Books » Book Features

Land of the Pure

Zarrar Said’s debut novel Pureland is a timely warning.

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Sometimes the story of a book's publication can be as exciting as the thing itself. There is a story, perhaps apocryphal, that the Maunsel edition of James Joyce's Dubliners was disposed of by guillotine. Whether or not censors were so affronted as to slice the offending manuscript in half, Ulysses was absolutely shredded, smuggled, and seized. Similarly, Zarrar Said's Pureland (Global Collective Publishers), recently released in the U.S. and U.K., met with opposition on its original publication in 2018, by HarperCollins, in India and Pakistan.

"The book itself has similarly gone through what the protagonist goes through, a kind of cultural shunning," says Zarrar Said, the novel's well-traveled author, who was born in Pakistan, grew up in Dubai, and now makes his home in New York. "It's been banned by most retailers in India. It's been taken off the shelves in Pakistan. ... My books have been taken off the shelves in India for no reason other than I was born across the border."

Zarrar Said
  • Zarrar Said

Said, a quantitative mathematician who has written for science publications, was inspired to write his first novel when he came across the story of Pakistan's only Nobel Prize-winning physicist, Abdus Salam, who was also the first Muslim to win the Nobel Prize in Physics. "Salam was a very enigmatic character," Said says, explaining why his proposed nonfiction biography of Salam became a work of fiction. Salam's life, Said says, was prophesied by a saint — and that's just the beginning. "He was born in a small town that didn't have electricity. He actually never saw a lightbulb until the age of 15, but he went on to revolutionize the way we look at energy.

"He faced extreme racism," Said continues. "But the irony is he loved his country so much, so I turned it into a love story. It was just too magical otherwise."

And Pureland is magical — it has the prophecy, for starters, though this time delivered by a levitating saint. Narrated by the assassin who kills Salim Agha, the protagonist based on Salam, the novel follows Agha from his birth in a feudal village in the fictional nation of Pureland through political upheaval, unlucky love, exile, and scientific success. All the while, Agha is motivated by love — his love for the beautiful Laila and for Pureland, the country that refuses to accept him.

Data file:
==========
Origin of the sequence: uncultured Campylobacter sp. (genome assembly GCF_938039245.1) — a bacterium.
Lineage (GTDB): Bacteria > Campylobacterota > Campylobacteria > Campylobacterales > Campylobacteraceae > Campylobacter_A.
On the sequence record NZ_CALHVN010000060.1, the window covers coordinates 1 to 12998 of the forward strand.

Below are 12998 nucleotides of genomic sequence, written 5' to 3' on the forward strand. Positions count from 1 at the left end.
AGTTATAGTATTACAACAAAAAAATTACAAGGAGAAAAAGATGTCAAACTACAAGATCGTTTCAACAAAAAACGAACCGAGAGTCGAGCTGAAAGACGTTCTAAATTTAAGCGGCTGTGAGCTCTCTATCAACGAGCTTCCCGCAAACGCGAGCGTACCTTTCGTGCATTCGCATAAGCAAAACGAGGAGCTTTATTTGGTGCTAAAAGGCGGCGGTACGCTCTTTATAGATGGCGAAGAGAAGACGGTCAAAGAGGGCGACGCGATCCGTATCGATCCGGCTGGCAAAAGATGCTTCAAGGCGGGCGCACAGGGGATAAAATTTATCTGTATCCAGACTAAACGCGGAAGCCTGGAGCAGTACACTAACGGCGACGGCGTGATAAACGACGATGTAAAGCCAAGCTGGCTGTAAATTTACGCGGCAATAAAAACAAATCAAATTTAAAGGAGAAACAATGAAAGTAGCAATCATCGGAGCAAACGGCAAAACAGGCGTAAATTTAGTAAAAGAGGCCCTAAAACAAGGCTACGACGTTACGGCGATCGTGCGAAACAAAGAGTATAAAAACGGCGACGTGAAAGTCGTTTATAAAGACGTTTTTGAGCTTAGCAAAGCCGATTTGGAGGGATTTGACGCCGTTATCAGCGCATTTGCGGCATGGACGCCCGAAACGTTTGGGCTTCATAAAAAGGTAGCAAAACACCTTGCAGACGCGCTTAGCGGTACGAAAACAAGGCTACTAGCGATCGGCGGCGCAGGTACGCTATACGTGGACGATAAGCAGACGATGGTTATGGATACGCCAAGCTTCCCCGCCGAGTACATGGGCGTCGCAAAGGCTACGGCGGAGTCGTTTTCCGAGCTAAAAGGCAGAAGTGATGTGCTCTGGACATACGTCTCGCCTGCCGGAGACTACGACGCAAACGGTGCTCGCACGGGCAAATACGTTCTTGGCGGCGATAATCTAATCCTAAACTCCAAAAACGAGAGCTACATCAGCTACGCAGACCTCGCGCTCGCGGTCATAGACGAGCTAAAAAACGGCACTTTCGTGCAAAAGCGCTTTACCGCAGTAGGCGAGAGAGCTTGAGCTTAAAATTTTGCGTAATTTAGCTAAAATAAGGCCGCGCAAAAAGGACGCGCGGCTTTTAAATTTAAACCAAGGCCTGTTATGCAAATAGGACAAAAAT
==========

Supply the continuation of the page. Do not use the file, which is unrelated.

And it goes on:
For a novel completed before 2016 and initially published in 2018, it's remarkable how much Pureland resonates today. From the Hindu supremacy movement in India to the resurgence of white supremacy in America, the dangers Said warns of in Pureland are as menacing as ever in 2020. "I didn't know that we would be facing these kinds of hatred-driven movements that we are experiencing right now," Said says.

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"My objective is to tell the story that societies will suffer from the prejudices they keep," Said explains. "Look at the Nazi party, who rose through the ballot box and [went] on to destroy the very institutions that put it in power.

"You cannot be culturally monogamous," Said continues. Such a uniformity of culture punishes the persecutors along with the persecuted. It costs Pureland the genius of Salim Agha — just as surely as it denies Agha the sanctuary of his beloved homeland.

But for all the time spent in the fictional Pureland, Said's debut is also set in its protagonist's adopted land of the United States, in New York. "At the end of the day, this is an American novel," Said says. "We come from everywhere in this country, and we bring with us the luggage of our past."

That thought makes some of the narrator's parting words all the more foreboding. "The people here, too, have begun to accentuate the elements that make us different from one another," Pureland's narrator warns. "There's a destructive branding underway."

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